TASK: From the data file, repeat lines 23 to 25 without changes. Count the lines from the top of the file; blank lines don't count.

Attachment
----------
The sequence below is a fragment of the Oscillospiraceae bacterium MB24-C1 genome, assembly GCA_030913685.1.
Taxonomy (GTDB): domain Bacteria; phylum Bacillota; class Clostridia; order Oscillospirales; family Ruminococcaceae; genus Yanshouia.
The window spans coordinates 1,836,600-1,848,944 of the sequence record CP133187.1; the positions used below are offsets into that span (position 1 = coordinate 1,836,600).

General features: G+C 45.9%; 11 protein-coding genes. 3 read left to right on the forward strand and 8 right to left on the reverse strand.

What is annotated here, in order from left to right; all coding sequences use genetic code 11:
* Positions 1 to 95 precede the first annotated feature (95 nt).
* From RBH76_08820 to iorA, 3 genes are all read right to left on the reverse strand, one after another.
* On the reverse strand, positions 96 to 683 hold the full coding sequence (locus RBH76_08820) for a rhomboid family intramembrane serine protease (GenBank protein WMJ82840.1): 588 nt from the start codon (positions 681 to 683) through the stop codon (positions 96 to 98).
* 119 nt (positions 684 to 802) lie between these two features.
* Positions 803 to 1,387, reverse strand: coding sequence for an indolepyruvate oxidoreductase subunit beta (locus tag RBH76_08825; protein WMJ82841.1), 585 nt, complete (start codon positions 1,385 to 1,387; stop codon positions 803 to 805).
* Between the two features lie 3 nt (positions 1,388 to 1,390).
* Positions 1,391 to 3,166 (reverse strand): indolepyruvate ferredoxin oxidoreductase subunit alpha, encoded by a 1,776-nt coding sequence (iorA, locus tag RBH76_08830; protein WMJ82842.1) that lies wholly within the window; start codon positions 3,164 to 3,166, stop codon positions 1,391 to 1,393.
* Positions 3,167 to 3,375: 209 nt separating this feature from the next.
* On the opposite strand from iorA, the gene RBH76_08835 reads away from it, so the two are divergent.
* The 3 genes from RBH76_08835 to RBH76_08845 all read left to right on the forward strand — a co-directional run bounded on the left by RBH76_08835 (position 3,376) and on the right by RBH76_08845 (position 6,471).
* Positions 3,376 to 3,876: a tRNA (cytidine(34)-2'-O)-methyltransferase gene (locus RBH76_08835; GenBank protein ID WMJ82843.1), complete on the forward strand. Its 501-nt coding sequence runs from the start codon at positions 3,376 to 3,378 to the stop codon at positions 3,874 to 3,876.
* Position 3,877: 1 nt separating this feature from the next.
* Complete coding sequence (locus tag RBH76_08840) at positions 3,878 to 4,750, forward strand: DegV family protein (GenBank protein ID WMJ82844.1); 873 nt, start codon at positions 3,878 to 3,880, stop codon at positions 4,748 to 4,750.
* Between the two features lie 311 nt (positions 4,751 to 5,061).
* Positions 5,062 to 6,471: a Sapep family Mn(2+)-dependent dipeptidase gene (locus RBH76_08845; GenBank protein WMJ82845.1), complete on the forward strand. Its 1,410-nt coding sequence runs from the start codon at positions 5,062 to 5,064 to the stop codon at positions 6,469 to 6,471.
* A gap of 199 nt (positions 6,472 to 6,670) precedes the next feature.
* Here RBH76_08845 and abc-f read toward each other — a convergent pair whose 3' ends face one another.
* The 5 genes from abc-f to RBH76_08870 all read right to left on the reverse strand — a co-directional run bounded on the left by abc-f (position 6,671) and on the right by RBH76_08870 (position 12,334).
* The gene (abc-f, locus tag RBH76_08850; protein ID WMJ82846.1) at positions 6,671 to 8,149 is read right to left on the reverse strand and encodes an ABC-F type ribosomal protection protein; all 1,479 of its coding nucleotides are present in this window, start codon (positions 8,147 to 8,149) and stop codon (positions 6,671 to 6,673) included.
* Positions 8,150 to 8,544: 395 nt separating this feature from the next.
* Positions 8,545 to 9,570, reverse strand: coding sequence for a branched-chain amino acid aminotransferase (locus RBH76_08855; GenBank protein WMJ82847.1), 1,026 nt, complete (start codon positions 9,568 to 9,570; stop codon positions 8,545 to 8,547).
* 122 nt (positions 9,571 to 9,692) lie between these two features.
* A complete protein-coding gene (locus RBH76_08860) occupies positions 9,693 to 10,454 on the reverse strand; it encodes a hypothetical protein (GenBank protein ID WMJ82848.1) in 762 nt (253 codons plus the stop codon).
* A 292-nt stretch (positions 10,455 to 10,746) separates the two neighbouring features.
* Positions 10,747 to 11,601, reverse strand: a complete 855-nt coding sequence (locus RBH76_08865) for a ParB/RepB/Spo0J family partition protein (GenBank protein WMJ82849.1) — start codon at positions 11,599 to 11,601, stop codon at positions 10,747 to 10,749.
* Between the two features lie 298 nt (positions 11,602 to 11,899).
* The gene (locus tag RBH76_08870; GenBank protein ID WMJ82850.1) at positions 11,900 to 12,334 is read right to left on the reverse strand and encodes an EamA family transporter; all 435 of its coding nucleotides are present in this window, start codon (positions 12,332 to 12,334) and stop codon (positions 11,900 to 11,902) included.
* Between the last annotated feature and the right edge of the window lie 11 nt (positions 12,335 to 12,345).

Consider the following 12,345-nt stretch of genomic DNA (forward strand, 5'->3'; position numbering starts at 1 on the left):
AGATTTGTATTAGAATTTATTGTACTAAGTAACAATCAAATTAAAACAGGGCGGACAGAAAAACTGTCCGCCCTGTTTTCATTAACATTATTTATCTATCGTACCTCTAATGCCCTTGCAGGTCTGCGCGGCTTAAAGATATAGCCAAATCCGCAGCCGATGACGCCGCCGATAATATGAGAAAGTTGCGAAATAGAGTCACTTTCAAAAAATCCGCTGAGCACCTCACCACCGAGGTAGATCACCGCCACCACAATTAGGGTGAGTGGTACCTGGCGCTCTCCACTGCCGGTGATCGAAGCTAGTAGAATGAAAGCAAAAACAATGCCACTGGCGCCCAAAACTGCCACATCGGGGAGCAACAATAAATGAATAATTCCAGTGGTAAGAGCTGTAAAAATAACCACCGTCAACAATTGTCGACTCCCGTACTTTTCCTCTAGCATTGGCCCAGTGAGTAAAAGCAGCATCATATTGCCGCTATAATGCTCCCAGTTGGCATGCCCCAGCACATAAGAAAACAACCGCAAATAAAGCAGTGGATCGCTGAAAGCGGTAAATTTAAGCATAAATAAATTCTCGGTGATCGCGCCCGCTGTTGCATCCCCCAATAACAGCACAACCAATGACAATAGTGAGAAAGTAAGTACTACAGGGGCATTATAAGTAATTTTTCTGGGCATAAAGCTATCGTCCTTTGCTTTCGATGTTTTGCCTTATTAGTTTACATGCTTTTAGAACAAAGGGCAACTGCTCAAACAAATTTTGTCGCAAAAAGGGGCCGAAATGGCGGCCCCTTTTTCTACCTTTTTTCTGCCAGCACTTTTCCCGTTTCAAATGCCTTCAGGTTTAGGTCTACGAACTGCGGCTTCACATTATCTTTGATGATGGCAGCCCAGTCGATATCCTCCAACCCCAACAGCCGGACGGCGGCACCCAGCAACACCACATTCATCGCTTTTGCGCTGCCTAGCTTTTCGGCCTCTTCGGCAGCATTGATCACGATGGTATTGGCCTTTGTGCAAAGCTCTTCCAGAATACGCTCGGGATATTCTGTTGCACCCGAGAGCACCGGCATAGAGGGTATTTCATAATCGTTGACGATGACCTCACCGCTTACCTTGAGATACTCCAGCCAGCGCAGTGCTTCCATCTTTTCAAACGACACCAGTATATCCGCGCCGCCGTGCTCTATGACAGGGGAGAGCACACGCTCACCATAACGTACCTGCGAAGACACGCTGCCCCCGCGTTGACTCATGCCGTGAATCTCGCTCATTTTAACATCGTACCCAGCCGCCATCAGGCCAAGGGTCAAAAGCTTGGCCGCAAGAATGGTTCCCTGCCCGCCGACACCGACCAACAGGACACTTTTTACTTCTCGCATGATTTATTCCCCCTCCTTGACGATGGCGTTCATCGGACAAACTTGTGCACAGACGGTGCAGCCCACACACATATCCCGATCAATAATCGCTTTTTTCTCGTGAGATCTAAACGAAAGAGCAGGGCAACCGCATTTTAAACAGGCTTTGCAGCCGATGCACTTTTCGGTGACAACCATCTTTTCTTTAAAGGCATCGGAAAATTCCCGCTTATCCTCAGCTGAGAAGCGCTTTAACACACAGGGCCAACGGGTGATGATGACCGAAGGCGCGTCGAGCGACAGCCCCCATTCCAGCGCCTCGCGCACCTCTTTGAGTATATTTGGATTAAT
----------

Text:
* The 5 genes from abc-f to RBH76_08870 all read right to left on the reverse strand — a co-directional run bounded on the left by abc-f (position 6,671) and on the right by RBH76_08870 (position 12,334).
* The gene (abc-f, locus tag RBH76_08850; protein ID WMJ82846.1) at positions 6,671 to 8,149 is read right to left on the reverse strand and encodes an ABC-F type ribosomal protection protein; all 1,479 of its coding nucleotides are present in this window, start codon (positions 8,147 to 8,149) and stop codon (positions 6,671 to 6,673) included.
* Positions 8,150 to 8,544: 395 nt separating this feature from the next.